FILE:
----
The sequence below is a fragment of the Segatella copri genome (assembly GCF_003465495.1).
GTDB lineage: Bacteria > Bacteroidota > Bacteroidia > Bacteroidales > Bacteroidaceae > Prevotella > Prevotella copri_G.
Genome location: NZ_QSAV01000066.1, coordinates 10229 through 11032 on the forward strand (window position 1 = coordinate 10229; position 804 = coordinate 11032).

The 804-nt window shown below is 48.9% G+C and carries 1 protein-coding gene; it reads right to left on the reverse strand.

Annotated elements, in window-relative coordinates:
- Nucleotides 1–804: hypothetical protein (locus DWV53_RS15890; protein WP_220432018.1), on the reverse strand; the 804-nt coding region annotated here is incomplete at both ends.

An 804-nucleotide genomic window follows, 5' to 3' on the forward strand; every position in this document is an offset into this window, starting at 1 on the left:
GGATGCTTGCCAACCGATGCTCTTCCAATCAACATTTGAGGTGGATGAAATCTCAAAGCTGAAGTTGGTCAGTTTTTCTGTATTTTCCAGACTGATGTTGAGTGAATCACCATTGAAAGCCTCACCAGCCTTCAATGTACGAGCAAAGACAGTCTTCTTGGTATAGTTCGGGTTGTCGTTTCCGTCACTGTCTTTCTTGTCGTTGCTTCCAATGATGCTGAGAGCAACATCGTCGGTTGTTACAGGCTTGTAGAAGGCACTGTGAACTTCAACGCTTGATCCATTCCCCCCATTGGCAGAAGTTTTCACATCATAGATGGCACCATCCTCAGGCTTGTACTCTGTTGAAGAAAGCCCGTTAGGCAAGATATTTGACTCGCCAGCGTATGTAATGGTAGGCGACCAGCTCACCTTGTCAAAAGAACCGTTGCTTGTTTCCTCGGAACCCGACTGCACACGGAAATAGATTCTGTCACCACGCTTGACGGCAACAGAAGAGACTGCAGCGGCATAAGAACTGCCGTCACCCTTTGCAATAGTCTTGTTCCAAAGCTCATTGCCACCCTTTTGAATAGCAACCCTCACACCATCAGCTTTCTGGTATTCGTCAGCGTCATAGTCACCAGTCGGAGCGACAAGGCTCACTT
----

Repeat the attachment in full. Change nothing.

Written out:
The sequence below is a fragment of the Segatella copri genome (assembly GCF_003465495.1).
GTDB lineage: Bacteria > Bacteroidota > Bacteroidia > Bacteroidales > Bacteroidaceae > Prevotella > Prevotella copri_G.
Genome location: NZ_QSAV01000066.1, coordinates 10229 through 11032 on the forward strand (window position 1 = coordinate 10229; position 804 = coordinate 11032).

The 804-nt window shown below is 48.9% G+C and carries 1 protein-coding gene; it reads right to left on the reverse strand.

Annotated elements, in window-relative coordinates:
- Nucleotides 1–804: hypothetical protein (locus DWV53_RS15890; protein WP_220432018.1), on the reverse strand; the 804-nt coding region annotated here is incomplete at both ends.

An 804-nucleotide genomic window follows, 5' to 3' on the forward strand; every position in this document is an offset into this window, starting at 1 on the left:
GGATGCTTGCCAACCGATGCTCTTCCAATCAACATTTGAGGTGGATGAAATCTCAAAGCTGAAGTTGGTCAGTTTTTCTGTATTTTCCAGACTGATGTTGAGTGAATCACCATTGAAAGCCTCACCAGCCTTCAATGTACGAGCAAAGACAGTCTTCTTGGTATAGTTCGGGTTGTCGTTTCCGTCACTGTCTTTCTTGTCGTTGCTTCCAATGATGCTGAGAGCAACATCGTCGGTTGTTACAGGCTTGTAGAAGGCACTGTGAACTTCAACGCTTGATCCATTCCCCCCATTGGCAGAAGTTTTCACATCATAGATGGCACCATCCTCAGGCTTGTACTCTGTTGAAGAAAGCCCGTTAGGCAAGATATTTGACTCGCCAGCGTATGTAATGGTAGGCGACCAGCTCACCTTGTCAAAAGAACCGTTGCTTGTTTCCTCGGAACCCGACTGCACACGGAAATAGATTCTGTCACCACGCTTGACGGCAACAGAAGAGACTGCAGCGGCATAAGAACTGCCGTCACCCTTTGCAATAGTCTTGTTCCAAAGCTCATTGCCACCCTTTTGAATAGCAACCCTCACACCATCAGCTTTCTGGTATTCGTCAGCGTCATAGTCACCAGTCGGAGCGACAAGGCTCACTT